DAVID CAMERON’s RESIGNATION SPEECH
Good morningeveryone, the country has just taken part in a giant democratic exercise,perhaps the biggest in our history.
Over 33 millionpeople from England, Scotland, Wales, Northern Ireland and Gibraltar have all hadtheir say.
We should be proudof the fact that in these islands we trust the people for these big decisions.
We not only have aparliamentary democracy, but on questions about the arrangements for how we'vegoverned there are times when it is right to ask the people themselves and thatis what we have done.
The British peoplehave voted to leave the European Union and their will must be respected.
I want to thankeveryone who took part in the campaign on my side of the argument, includingall those who put aside party differences to speak in what they believe was thenational interest and let me congratulate all those who took part in the Leavecampaign for the spirited and passionate case that they made.
The will of theBritish people is an instruction that must be delivered.
It was not adecision that was taken lightly, not least because so many things were said byso many different organisations about the significance of this decision.
So there can be nodoubt about the result.
Across the worldpeople have been watching the choice that Britain has made.
I would reassurethose markets and investors that Britain's economy is fundamentally strong andI would also reassure Britons living in European countries and Europeancitizens living here there will be no immediate changes in your circumstances.
There will be noinitial change in the way our people can travel, in the way our goods can moveor the way our services can be sold.
We must nowprepare for a negotiation with the European Union.
This will need toinvolve the full engagement of the Scottish, Welsh and Northern Irelandgovernments to ensure that the interests of all parts of our United Kingdom areprotected and advanced.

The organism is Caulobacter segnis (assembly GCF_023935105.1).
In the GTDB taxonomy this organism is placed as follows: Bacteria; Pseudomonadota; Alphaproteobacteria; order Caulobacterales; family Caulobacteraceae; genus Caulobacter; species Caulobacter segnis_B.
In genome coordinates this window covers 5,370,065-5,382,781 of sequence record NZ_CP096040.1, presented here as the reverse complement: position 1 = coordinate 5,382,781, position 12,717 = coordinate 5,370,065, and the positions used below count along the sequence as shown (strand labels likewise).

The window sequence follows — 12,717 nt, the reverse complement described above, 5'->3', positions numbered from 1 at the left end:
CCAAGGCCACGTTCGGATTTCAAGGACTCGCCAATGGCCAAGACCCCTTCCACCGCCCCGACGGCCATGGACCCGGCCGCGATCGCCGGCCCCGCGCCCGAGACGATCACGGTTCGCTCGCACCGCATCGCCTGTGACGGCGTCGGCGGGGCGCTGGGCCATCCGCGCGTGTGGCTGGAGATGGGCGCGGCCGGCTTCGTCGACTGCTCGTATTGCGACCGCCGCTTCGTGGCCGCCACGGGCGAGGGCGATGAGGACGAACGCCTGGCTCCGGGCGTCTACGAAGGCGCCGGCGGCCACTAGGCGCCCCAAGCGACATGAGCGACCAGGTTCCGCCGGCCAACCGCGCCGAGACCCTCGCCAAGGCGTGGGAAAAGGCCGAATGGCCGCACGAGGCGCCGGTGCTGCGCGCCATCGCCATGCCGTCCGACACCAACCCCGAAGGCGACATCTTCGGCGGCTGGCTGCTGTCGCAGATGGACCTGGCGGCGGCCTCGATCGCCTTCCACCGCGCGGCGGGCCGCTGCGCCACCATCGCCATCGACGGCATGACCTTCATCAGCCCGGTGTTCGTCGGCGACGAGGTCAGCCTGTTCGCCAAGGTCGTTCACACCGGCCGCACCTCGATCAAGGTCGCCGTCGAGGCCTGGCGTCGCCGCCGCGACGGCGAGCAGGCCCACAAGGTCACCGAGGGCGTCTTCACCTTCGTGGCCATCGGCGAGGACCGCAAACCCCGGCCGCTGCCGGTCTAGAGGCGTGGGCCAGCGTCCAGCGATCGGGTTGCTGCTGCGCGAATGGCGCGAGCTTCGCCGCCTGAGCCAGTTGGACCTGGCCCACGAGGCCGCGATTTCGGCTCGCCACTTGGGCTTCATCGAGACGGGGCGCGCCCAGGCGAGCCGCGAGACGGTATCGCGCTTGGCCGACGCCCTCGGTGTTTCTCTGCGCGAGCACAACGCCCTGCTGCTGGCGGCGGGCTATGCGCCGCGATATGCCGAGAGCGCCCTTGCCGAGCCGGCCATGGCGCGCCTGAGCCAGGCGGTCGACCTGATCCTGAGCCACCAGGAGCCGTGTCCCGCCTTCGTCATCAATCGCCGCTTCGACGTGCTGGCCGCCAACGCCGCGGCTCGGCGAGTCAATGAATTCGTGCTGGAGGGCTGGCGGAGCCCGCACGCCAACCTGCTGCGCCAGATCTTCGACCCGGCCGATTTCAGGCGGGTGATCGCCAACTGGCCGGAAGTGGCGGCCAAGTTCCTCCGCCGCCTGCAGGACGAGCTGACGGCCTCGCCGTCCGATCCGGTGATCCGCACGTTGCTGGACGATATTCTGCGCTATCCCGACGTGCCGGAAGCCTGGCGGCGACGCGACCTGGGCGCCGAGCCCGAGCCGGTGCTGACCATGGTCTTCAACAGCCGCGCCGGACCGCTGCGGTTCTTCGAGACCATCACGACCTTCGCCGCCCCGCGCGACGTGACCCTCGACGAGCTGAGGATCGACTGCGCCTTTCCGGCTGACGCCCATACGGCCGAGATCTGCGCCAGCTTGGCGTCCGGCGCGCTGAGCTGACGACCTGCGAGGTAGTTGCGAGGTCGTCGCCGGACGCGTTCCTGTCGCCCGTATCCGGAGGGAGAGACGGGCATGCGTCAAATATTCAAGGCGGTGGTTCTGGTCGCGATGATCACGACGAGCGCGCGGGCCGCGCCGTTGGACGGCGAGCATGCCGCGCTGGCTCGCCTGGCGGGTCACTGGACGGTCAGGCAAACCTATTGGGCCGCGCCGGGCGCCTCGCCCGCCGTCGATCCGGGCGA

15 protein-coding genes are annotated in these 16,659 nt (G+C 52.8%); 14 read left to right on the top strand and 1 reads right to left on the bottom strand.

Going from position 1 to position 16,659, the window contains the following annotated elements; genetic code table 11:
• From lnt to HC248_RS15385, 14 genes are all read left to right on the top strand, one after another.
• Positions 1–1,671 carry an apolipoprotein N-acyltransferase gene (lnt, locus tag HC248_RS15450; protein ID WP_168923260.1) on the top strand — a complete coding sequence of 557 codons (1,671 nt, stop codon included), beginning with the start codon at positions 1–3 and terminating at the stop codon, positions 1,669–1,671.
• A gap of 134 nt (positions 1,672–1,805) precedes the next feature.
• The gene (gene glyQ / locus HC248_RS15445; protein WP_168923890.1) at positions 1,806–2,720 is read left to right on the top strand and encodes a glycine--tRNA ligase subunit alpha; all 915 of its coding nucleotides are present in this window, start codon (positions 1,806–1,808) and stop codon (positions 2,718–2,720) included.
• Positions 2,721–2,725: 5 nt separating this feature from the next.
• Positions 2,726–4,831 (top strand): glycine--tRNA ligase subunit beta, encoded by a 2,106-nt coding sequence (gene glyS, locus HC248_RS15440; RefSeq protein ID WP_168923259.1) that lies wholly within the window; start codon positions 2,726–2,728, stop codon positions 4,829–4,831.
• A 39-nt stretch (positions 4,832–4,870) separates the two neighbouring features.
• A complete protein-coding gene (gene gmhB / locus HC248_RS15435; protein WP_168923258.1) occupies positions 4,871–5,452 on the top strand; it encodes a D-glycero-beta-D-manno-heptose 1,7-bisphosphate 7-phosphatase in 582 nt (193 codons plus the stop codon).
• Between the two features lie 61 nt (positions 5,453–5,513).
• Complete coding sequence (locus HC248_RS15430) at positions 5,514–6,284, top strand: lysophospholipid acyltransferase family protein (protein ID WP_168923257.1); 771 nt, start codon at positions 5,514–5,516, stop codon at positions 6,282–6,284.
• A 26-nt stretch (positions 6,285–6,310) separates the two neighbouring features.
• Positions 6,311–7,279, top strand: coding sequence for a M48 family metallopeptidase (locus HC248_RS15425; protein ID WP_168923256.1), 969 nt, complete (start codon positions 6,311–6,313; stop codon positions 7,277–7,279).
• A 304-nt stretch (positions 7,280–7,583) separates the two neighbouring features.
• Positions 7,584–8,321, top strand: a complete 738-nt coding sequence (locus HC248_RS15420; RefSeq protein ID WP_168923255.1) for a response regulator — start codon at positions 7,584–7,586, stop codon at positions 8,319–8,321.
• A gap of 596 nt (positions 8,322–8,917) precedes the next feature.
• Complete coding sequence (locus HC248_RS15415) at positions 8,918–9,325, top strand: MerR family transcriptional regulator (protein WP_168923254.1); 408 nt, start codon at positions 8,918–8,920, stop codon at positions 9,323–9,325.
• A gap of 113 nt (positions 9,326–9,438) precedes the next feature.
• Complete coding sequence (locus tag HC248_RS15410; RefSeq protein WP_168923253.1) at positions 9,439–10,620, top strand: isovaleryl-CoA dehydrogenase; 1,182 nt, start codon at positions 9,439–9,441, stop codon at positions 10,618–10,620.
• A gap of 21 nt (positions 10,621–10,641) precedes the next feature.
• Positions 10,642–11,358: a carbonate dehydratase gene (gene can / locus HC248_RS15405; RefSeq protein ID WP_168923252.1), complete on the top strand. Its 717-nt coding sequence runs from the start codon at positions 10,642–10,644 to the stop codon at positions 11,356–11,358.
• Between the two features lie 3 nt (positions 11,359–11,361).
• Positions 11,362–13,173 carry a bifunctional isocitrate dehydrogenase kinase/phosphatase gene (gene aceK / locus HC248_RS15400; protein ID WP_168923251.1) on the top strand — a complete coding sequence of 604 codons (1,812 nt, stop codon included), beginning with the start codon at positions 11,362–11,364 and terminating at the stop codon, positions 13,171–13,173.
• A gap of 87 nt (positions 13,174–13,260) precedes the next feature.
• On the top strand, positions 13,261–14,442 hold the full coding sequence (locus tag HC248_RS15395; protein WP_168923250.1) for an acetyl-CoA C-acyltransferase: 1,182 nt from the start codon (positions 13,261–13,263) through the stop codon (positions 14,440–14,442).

But above all thiswill require strong, determined and committed leadership.
I'm very proud andvery honored to have been Prime Minister of this country for six years.
I believe we'vemade great steps, with more people in work than ever before in our history,with reforms to welfare and education, increasing people's life chances,building a bigger and stronger society, keeping our promises to the poorestpeople in the world and enabling those who love each other to get marriedwhatever their sexuality, but above all restoring Britain's economic strength.
And I'm gratefulto everyone who's helped to make that happen.
I have also alwaysbelieved that we have to confront big decisions, not duck them.
That is why wedelivered the first coalition government in 70 years, to bring our economy backfrom the brink.
It's why wedelivered a fair, legal and decisive referendum in Scotland.
And it's why Imade the pledge to renegotiate Britain's position in the European Union and tohold the referendum on our membership and have carried those things out.
I fought thiscampaign in the only way I know how, which is to say directly and passionatelywhat I think and feel—head, heart and soul.